But we haven’t just looked to the education sector to upskill our workforce, we have also looked for ideas to support you directly.

We are providing assistance in this regard through the Mana in Mahi training initiative, which provides a wage subsidy to businesses who employ as apprentices young New Zealanders who have been on a benefit for six months or more.

This policy is constructive for both businesses and workers, linking employers who need labour with young people in need of a career path.

I’ve met some of the young people in programmes like Mana in Mahi and He Poutama Rangatahi. They are our best salespeople for these types of initiatives.

Recently in Kaikohe a young woman told me all her friends want to join the course she was on. She is learning and earning and it was, in her own words, better than the street. Especially since she had become a supervisor.

Building a sustainable economy

In addition to skills the Government will use 2019 to contend with bigger, longer-term trends that will have a transformational affect on our economy. 

As I have said before, climate change is the defining issue of my generation.

We know that we all have to adapt now to avoid catastrophe for the generations to come.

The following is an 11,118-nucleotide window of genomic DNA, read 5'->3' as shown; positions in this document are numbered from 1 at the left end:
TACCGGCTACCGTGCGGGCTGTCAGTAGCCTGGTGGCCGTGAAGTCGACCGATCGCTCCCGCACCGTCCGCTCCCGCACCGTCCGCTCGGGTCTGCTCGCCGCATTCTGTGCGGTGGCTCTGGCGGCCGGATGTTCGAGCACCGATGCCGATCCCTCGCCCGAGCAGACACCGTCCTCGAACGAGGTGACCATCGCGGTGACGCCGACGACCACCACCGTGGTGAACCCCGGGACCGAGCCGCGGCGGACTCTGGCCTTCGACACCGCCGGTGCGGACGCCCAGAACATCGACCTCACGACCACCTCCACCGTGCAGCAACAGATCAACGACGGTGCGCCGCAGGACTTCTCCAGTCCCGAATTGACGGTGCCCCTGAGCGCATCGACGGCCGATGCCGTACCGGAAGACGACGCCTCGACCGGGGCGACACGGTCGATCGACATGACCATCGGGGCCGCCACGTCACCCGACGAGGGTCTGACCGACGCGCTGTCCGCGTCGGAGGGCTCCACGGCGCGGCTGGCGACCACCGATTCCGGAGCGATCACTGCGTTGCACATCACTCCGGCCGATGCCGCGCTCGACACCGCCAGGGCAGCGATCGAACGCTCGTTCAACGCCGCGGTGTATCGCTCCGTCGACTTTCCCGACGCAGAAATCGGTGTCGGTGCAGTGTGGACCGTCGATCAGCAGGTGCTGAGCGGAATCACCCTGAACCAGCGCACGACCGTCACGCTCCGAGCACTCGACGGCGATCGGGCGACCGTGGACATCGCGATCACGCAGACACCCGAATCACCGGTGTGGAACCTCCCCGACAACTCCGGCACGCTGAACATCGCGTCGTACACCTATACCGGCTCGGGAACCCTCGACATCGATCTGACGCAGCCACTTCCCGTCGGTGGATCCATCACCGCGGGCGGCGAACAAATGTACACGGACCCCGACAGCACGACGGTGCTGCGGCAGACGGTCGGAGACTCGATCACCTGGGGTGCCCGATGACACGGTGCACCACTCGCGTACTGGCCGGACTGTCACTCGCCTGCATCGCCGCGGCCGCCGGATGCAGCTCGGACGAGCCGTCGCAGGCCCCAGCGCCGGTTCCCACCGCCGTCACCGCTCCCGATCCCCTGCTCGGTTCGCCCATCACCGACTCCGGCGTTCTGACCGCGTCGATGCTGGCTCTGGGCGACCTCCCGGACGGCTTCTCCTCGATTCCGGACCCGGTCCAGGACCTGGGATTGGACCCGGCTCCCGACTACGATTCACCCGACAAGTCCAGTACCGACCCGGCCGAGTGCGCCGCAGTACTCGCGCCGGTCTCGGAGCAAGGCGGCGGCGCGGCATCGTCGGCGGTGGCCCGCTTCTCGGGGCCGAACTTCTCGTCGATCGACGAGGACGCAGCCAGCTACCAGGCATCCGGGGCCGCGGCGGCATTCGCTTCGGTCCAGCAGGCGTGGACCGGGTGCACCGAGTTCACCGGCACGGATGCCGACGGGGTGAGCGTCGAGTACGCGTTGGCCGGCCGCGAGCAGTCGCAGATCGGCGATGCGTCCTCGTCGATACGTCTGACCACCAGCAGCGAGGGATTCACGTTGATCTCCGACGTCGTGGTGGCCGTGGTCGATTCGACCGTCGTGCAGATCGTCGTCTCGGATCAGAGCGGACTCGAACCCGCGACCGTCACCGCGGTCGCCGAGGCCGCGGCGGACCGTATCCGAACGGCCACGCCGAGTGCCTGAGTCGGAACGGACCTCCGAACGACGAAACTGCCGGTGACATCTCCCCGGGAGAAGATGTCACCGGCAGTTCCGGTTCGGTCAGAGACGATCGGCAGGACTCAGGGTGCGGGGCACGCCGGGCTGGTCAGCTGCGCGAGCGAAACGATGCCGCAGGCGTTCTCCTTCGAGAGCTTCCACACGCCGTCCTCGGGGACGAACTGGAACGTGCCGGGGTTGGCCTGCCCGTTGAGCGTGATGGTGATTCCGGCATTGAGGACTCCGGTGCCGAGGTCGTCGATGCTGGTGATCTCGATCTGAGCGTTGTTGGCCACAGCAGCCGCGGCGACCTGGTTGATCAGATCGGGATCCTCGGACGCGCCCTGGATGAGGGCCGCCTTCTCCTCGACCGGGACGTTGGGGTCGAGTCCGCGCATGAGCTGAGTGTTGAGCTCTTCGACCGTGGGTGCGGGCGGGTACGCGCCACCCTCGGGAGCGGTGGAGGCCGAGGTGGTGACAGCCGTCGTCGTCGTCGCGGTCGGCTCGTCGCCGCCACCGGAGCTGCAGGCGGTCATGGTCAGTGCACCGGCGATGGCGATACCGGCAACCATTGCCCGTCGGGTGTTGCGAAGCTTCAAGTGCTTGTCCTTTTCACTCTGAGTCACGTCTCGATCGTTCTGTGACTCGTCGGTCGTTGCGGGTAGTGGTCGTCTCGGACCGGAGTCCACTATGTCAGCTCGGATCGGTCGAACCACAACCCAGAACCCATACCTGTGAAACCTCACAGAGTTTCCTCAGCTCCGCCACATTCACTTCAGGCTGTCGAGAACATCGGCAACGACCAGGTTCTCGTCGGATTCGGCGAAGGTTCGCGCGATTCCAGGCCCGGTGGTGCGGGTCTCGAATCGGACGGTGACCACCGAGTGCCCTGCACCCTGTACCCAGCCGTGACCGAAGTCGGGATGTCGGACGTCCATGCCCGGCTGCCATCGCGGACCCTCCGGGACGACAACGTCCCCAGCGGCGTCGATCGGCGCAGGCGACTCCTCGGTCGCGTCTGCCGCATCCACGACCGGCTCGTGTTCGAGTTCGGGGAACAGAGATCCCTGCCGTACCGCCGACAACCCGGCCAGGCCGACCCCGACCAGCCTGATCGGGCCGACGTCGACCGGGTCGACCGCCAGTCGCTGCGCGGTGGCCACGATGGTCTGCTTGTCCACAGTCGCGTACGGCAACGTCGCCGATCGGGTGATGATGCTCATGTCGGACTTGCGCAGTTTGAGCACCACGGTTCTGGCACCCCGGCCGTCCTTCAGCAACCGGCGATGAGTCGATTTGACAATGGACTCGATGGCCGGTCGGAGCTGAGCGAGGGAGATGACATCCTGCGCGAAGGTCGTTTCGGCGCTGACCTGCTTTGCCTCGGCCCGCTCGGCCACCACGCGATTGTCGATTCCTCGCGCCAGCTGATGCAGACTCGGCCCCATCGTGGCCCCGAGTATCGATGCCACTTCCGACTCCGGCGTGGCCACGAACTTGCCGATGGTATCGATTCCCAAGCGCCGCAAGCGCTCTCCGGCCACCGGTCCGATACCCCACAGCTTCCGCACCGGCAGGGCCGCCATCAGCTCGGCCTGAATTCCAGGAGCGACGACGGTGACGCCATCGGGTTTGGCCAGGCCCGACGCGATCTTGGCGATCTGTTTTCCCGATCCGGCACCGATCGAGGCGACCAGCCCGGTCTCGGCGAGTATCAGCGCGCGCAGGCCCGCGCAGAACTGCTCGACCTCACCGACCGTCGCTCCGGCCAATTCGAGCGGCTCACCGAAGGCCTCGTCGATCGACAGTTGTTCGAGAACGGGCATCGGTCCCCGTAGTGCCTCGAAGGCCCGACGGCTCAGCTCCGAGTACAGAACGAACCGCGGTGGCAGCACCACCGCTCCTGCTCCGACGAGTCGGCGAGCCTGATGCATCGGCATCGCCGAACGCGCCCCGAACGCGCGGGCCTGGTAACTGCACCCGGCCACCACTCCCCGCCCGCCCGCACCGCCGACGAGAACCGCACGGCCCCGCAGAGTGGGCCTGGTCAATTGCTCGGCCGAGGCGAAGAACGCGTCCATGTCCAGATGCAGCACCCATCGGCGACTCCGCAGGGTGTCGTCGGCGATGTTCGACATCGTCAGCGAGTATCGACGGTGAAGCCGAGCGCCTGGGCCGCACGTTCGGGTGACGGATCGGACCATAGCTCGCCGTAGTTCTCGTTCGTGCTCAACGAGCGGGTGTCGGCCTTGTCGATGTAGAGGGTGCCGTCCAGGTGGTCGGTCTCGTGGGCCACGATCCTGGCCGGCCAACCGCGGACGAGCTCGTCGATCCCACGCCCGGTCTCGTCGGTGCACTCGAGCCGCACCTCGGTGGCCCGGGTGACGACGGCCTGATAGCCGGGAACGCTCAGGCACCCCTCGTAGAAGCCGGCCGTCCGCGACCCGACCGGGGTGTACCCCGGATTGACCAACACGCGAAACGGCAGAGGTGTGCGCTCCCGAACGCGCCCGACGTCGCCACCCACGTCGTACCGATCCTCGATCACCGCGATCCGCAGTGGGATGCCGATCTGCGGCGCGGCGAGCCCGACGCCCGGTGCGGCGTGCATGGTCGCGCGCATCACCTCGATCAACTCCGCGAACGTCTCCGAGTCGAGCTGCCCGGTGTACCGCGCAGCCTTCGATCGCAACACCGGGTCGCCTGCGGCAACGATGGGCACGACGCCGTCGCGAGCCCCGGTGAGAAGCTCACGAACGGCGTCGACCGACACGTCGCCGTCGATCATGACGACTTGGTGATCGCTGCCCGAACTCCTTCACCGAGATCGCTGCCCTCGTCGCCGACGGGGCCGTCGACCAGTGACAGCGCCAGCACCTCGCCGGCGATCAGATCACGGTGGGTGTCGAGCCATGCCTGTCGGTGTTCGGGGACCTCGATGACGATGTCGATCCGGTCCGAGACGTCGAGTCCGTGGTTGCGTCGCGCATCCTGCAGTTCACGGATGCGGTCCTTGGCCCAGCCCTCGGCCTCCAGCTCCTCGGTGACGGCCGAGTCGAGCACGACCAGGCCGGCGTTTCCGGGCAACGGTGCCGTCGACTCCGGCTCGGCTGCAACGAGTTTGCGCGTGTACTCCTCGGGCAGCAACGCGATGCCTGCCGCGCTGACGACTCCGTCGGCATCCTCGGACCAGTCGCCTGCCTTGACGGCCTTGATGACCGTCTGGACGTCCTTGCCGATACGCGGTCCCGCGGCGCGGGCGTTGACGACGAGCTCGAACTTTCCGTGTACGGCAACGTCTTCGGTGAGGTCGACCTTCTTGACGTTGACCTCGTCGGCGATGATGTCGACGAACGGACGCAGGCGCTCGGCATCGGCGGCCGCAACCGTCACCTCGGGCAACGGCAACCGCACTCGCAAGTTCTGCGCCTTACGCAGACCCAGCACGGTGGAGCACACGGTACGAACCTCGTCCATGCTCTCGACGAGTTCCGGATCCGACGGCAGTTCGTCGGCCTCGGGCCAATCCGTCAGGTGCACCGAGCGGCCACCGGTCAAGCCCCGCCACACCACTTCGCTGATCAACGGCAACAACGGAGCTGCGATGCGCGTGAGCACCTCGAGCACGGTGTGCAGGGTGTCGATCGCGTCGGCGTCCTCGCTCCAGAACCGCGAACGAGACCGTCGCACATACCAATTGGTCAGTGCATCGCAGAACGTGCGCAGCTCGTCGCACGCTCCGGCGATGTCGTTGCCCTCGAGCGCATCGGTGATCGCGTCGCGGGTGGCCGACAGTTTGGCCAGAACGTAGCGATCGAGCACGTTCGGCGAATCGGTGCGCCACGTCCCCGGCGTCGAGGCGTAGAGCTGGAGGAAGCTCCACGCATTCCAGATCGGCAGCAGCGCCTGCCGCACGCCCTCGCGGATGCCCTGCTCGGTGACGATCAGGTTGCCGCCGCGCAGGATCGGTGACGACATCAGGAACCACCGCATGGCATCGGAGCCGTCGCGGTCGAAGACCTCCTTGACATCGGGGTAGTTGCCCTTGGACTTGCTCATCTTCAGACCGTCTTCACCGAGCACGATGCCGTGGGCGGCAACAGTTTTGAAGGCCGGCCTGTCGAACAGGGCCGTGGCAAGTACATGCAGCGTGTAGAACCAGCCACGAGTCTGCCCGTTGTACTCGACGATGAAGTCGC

We have a plan for a just transition to a low-emissions economy based on a more sustainable growth model. We want to ensure that this transition is phased and signalled early to give businesses and workers certainty and flexibility.

The Government will soon announce plans for legislation to establish an enduring institutional framework for managing the long-term transition to a low-emissions economy.

This legislation will contain legally binding emissions’ reduction targets and it will see the establishment of an independent Climate Change Commission, which will recommend emissions reduction budgets and provide advice on policy development and initiatives in transport, energy and primary industries.

The Government’s Just Transition work programme will assist New Zealand to successfully transition to a low-emissions economy.

The work programme includes looking at energy, regional economic development and workforce planning. It has a strong connection to education and skills development to create new jobs.